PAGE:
Hot answers tagged

76

The two killer reasons are yield, and heat. Yield. Every time you do a process step, you get less than 100% perfection. Let's say you get 99% perfection per step. In a process with 20 steps, you would be down to 82%. In a process with 1000 steps, you would be down to 43 ppm, 43 successful builds for every million wafers started. Heat. Our existing designs ...


51

Properly designed, built and used, today's LEDs have incredibly long lives and the wearout mechanisms are not catastrophic in nature, so instead of using incandescent lamp MTTF statistics, a luminosity percentage (70%) is often used to define the lifetime- this doesn't mean that the LED burns out, it means that the light out put is only 70% of what it was ...


46

Your problem is the gate drive voltage. If you look at the datasheet for the STP16NF06, you'll see that the 0.08 Ω Rdson only applies for Vgs = 10 V, and you're driving it with only (a bit under) 5 V, so the resistance is much higher. Specifically, we can look at Figure 6 (Transfer Characteristics), which shows the behavior as Vgs varies. At Vgs = 4.75 V ...


40

When you say 120V @ 50Hz AC you are implicitly saying 120Vrms. The RMS voltage is qualitatively defined as the voltage which will give the same resistive heating (averaged out over time) as a DC voltage of the same number. Therefore, by the definition of RMS, the heating will be the same because the RMS voltages are the same. If you said 120Vpeak or ...


37

They aren't cooled from below because they have pins on the bottom, and FR4 below that. Due to having a much lower thermal conductivity, $$ \begin{array}{rrl} \text{Copper:} & 385\phantom{.25} & \frac{\mathrm{W}}{\mathrm{m}{\cdot}\mathrm{K}} \\ \text{Aluminum:} & 205\phantom{.25} & \frac{\mathrm{W}}{\mathrm{m}{\cdot}\mathrm{K}} \\ \text{FR4:...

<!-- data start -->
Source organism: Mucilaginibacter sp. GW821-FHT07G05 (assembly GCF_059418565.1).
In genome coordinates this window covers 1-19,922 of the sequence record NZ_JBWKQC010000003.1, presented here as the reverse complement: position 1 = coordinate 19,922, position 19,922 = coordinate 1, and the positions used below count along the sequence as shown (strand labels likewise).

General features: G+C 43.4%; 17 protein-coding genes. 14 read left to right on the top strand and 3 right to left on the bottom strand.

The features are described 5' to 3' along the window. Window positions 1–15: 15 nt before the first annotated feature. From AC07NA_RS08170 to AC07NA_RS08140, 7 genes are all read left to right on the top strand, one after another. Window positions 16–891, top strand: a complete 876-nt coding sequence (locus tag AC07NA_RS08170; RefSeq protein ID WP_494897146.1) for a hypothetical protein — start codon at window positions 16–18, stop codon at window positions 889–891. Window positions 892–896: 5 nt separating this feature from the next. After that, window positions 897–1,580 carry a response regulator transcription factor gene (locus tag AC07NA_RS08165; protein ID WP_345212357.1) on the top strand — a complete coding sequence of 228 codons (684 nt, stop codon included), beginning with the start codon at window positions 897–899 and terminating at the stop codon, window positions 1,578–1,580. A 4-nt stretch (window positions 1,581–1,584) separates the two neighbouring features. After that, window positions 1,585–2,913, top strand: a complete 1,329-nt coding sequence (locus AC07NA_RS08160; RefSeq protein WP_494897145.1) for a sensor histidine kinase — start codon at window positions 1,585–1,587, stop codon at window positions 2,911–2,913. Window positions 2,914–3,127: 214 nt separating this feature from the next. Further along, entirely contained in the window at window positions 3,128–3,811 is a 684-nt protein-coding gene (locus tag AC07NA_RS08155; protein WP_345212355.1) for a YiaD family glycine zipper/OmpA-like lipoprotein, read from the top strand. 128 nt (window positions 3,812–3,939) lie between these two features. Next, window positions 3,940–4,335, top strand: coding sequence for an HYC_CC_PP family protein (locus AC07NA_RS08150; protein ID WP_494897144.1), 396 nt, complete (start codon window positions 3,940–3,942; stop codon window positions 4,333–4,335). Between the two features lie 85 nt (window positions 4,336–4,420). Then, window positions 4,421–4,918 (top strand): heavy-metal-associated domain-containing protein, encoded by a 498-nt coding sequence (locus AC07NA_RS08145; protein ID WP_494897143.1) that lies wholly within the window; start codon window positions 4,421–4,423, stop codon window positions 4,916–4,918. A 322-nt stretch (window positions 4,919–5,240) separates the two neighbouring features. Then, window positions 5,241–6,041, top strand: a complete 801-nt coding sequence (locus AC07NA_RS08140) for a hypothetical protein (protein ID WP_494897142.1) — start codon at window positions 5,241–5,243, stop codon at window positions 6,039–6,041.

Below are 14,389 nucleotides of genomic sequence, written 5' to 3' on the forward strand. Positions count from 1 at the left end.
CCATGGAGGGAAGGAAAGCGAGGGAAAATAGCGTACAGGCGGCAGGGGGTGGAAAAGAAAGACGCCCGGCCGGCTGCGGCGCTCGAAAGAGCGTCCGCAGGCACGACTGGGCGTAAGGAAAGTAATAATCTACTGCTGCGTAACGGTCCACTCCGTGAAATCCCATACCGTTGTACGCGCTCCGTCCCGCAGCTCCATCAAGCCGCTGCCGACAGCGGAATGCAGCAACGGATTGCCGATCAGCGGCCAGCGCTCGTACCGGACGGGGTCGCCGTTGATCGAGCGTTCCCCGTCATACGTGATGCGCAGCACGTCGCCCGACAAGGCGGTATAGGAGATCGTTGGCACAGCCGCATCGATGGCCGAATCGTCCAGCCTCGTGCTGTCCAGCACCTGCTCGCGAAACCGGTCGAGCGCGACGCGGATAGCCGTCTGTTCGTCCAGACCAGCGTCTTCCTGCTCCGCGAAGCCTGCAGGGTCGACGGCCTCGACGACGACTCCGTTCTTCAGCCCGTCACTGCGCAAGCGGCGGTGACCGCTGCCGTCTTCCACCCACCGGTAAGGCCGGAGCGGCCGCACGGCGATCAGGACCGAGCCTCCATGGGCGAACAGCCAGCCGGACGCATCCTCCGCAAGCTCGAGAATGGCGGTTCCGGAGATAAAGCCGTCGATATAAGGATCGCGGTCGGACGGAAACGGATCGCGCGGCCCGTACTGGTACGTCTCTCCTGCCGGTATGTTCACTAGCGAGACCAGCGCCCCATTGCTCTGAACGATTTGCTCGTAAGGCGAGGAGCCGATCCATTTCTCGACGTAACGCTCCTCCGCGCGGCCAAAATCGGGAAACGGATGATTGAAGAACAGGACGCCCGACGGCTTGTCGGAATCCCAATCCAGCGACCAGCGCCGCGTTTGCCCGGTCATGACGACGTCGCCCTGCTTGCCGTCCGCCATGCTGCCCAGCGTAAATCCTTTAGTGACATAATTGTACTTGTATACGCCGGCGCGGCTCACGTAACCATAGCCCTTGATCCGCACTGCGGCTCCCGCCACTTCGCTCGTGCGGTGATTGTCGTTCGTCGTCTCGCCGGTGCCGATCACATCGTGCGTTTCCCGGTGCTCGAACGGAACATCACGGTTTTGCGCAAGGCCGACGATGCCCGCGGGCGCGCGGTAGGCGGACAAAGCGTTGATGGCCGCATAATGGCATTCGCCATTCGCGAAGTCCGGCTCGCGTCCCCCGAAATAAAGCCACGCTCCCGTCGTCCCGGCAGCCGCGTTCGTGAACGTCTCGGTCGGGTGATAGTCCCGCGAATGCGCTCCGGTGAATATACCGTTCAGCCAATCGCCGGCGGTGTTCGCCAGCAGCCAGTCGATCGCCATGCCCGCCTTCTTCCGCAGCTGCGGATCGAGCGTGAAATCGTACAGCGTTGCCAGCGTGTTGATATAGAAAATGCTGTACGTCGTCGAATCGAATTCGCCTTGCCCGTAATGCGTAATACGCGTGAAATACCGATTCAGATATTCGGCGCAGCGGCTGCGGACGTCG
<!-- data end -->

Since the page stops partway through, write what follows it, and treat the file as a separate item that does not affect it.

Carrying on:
36

There are two effects going on. The heat sinking effect of the connections and the temperature coefficient on the wire. Initially the wire is all at the same temperature. You turn the power on and it starts to heat up. The heating is determined by the electrical power dissipation in the wire, for any given section of the wire Power = Current * Voltage. ...


32

The issue with thermoelectric generators is they are horrendously inefficient. For a CPU you HAVE to get rid of the heat they produce or they melt down. You could hook up a peltier module and extract a small amount of electricity from them but you would still need to dissipate the remainder of the heat via a classical heat exchange method. The amount of ...


32